Exceptionally high numbers of sandhill cranes continue to flock to the Delta area. There are usually several thousand cranes there, but Delta Junction bird watcher Steve Dubois estimated at least 12,000 on the barley fields Monday.
“The remarkable thing is the number of birds right now,” he commented.
Jim DeWitt captured some amazing photos of cranes last Saturday after a bald eagle put up a huge flock of approximately 3,000 cranes. The sight was “one of the most amazing birding experiences of my life,” he said.
Raptor reports are on the rise
A few new raptors showed up this past week. Short-eared owls are following the crowd, with one spotted at Fairbanks International Airport and more in Delta. Ospreys have showed up along the Chena River and in Delta. Merlins have also put in appearances, and there seem to be unusually high numbers of northern harriers being spotted this spring.
Robert Levesque, who lives on the Chena River just upstream from the Princess Hotel off Pike’s Landing Road, has been watching a pair of osprey fishing in the Chena.
“There’s been a pair that’s been hanging around harvesting fish,” said Levesque, who has had fun photographing the birds from his back yard. “They dive all the way into the river so that just a few feathers are showing and pop out with a fish.”
Shorebirds wading in
Shorebirds continue to alight, including yellowlegs, dowitchers, red-necked phalaropes, Wilson’s snipe, and semipalmated, solitary, pectoral, and least sandpipers. Whimbrels, chicken-sized birds with long, curved bills, were seen at the airport and out in Tok. There were sightings of a killdeer at Creamer’s Field.
Sharp-tails are dancing
Birders report more sharp-tailed grouse around Delta this spring than they can remember in the last 20 years and males are now strutting their stuff for the ladies.
The male birds gather on performance grounds, called “leks,” each defending a mini territory where he dances to attract females: wings outstretched, head down, tail straight up, he does a fast tap-dance. Females visit the lek to shop for a mate, then nest elsewhere and raise the chicks alone.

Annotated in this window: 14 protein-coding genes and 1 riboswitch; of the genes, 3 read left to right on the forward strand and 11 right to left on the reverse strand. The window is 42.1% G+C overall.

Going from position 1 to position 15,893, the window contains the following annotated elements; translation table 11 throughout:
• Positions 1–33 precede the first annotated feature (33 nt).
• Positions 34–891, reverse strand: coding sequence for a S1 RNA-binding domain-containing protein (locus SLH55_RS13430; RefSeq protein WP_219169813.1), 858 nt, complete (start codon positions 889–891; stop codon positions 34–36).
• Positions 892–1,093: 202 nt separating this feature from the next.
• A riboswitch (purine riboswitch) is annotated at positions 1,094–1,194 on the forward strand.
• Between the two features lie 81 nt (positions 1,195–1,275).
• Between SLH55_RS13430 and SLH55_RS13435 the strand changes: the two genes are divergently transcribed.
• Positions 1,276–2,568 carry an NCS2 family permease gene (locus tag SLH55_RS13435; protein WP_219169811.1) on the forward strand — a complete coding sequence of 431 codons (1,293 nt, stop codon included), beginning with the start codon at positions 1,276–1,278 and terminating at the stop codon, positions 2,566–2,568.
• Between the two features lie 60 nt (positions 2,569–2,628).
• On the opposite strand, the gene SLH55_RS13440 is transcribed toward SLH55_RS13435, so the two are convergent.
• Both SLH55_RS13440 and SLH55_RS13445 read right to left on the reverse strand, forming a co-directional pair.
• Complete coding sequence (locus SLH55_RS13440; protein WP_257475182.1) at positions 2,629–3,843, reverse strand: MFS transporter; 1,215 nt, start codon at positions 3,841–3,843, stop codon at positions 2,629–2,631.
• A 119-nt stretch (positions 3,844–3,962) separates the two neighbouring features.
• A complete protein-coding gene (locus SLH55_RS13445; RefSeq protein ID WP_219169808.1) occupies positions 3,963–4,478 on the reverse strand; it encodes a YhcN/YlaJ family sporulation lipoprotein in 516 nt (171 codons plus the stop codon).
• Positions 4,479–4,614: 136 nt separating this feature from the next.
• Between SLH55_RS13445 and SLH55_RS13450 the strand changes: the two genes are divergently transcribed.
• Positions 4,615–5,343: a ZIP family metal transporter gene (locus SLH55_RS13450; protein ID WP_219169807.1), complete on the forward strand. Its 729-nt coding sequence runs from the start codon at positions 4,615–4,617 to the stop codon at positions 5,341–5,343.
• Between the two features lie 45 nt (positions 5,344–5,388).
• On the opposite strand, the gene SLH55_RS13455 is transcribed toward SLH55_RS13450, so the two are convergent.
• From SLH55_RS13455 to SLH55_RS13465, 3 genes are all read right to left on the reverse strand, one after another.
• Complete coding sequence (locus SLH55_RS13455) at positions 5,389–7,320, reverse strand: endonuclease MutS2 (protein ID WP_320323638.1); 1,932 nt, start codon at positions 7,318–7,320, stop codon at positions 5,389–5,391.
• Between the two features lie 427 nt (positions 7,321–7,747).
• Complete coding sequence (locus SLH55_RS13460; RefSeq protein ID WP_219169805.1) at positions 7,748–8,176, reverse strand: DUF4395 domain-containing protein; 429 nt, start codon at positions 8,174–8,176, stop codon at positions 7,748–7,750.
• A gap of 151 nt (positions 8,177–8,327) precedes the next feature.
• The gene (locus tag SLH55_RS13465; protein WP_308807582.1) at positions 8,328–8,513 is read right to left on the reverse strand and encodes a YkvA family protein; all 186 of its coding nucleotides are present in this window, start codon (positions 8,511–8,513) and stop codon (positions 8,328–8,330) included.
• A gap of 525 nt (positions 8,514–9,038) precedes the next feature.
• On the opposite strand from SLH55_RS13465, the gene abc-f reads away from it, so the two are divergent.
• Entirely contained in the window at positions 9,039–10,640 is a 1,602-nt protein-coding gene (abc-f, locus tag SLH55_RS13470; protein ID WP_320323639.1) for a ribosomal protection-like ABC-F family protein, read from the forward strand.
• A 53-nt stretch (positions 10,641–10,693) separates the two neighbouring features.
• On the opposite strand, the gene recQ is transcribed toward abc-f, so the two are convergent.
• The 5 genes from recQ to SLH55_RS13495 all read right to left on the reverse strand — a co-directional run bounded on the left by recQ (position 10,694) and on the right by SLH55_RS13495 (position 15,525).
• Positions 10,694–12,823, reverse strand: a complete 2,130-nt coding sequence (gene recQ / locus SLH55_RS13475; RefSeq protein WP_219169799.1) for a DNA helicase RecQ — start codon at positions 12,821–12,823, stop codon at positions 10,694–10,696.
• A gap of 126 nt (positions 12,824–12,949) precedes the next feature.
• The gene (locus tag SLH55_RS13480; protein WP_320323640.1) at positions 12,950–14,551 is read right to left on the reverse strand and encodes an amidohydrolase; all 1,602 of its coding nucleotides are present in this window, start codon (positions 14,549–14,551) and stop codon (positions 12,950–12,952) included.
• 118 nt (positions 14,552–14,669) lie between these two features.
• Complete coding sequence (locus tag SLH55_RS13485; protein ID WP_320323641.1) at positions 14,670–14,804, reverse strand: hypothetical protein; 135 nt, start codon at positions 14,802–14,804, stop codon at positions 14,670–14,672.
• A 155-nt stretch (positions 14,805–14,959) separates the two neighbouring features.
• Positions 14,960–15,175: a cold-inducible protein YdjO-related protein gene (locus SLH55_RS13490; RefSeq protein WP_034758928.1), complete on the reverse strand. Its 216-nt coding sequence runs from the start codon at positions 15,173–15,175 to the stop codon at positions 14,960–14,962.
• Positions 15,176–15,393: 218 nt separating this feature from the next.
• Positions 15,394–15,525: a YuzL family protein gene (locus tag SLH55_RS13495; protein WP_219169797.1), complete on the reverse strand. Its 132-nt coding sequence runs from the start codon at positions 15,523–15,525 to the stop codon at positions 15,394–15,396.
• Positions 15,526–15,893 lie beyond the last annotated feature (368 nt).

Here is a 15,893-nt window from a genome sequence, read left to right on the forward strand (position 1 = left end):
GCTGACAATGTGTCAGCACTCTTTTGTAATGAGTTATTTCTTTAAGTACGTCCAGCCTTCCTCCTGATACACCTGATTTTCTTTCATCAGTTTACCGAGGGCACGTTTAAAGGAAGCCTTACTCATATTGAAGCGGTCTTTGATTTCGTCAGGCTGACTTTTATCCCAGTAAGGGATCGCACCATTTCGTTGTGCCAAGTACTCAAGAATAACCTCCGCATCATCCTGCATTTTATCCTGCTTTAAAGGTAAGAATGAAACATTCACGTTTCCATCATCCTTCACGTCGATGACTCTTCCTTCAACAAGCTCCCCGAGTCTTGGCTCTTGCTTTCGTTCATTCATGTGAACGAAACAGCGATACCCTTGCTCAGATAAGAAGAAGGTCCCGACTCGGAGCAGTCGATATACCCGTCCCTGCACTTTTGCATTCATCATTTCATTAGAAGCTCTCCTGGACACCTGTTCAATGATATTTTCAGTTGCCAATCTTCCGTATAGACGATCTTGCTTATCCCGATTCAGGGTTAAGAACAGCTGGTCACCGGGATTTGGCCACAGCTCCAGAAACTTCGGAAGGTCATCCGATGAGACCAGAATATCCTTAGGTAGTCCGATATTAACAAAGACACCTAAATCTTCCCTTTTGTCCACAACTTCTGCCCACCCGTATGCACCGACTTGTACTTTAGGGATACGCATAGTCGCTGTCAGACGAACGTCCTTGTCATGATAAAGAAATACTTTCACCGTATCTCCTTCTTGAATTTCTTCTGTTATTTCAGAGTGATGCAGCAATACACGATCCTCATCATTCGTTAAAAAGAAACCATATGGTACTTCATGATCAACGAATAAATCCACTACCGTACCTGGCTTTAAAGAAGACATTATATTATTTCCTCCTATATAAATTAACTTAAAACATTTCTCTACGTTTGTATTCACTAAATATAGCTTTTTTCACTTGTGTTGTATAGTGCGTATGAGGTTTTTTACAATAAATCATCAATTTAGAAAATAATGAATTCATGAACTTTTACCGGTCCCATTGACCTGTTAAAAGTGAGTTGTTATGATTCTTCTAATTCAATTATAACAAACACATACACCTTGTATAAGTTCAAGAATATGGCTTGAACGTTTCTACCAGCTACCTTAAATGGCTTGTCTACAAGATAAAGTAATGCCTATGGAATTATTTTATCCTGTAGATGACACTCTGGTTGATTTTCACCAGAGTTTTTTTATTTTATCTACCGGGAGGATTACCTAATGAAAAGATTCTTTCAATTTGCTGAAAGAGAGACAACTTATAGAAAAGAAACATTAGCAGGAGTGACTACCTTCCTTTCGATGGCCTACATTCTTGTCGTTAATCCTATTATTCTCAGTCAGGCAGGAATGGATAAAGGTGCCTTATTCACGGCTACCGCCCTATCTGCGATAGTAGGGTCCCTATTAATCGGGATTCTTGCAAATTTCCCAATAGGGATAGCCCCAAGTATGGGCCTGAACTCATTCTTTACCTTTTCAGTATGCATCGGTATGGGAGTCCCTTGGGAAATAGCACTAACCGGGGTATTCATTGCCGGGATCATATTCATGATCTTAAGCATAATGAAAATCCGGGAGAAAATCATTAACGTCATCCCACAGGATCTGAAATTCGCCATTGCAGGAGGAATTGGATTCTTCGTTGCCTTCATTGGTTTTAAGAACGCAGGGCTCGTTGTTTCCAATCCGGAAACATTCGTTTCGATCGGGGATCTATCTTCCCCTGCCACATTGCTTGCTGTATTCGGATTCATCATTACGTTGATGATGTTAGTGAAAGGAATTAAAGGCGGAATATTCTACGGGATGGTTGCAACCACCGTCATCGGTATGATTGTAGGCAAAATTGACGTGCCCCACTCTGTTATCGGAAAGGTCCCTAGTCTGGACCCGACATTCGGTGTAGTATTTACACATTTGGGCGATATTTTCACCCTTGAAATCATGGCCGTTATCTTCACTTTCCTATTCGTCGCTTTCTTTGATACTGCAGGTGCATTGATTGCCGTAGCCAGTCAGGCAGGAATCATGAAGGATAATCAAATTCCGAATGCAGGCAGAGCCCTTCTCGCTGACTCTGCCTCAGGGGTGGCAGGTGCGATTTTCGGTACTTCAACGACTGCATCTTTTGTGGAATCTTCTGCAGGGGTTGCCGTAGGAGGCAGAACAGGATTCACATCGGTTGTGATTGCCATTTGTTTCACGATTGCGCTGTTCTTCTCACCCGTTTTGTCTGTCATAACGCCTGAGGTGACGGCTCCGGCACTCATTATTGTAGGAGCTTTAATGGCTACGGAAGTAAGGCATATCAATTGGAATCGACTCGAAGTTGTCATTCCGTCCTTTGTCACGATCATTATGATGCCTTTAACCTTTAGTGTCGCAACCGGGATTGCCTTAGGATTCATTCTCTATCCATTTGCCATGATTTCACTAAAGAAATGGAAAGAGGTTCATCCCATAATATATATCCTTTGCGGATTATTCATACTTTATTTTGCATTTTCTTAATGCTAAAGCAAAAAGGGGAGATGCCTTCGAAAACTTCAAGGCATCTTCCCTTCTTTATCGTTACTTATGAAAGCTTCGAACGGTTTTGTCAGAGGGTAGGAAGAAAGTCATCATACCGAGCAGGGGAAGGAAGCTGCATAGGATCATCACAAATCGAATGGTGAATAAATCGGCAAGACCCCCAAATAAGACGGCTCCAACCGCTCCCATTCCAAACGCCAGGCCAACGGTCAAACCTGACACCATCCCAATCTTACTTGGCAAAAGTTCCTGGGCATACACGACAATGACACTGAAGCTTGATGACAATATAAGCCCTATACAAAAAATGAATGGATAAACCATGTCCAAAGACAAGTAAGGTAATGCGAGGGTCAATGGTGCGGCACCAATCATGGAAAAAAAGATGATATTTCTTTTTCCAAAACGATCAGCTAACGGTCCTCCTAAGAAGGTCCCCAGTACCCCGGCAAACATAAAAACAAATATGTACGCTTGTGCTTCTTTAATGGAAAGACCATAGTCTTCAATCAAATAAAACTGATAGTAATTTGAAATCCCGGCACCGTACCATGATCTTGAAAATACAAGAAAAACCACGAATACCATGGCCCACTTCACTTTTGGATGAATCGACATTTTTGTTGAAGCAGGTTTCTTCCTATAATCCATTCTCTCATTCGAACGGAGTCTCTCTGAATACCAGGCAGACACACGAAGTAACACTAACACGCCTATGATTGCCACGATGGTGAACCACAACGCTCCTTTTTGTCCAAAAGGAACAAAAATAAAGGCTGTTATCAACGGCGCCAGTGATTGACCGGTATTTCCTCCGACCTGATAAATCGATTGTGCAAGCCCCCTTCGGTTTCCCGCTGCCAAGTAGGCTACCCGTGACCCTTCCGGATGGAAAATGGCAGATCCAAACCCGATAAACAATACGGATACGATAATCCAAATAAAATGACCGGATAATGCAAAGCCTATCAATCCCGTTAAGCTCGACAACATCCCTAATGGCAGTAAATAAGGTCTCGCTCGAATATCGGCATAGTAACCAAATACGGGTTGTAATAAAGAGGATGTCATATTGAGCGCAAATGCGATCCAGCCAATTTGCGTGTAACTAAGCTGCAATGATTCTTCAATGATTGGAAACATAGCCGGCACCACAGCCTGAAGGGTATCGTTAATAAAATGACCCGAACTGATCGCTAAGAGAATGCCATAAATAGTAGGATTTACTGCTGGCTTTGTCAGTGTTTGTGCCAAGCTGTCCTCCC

Check out the fantastic photo on page C1 that Jim DeWitt, of Fairbanks, got last week of a dancing sharp-tailed grouse.
Waterfowl still tricking in
In Fairbanks, a ring-necked duck joined more than 100 canvasback ducks on the Chena River near the Boatel bar. Other new waterfowl in the area include greater and lesser scaup, along with both horned grebes and larger red-necked grebes and a common loon.
Tanana Lakes finally thawing
Tanana Lakes in Fairbanks is finally thawing out on the east end, so you’ll find good looks at birds from South Cushman Street. Observers have enjoyed a variety of waterfowl including ducks, horned grebes, shorebirds and Bonaparte’s gulls.
Rare swans in Delta
Several people reported at least one, and possibly two, Bewick’s swans mingling with tundra and trumpeter swans in the agricultural lands around Delta last weekend.
This subspecies of tundra swan lives in Europe and Asia. While North American tundra swans (also named whistling swans because of their high-pitched calls) have a small, bright yellow teardrop at the base of their bills, Bewick’s swans have a noticeably larger yellow patch that covers the top of the bill from the base to the nostrils.
The Arctic Audubon Society will lead a shorebird identification field trip beginning at 8 a.m. Saturday at the Creamer’s Field farmhouse. For more information contact Frank Keim at 451-9308.
Beth Peluso is communications manager for Audubon Alaska. Reach her at email@example.com.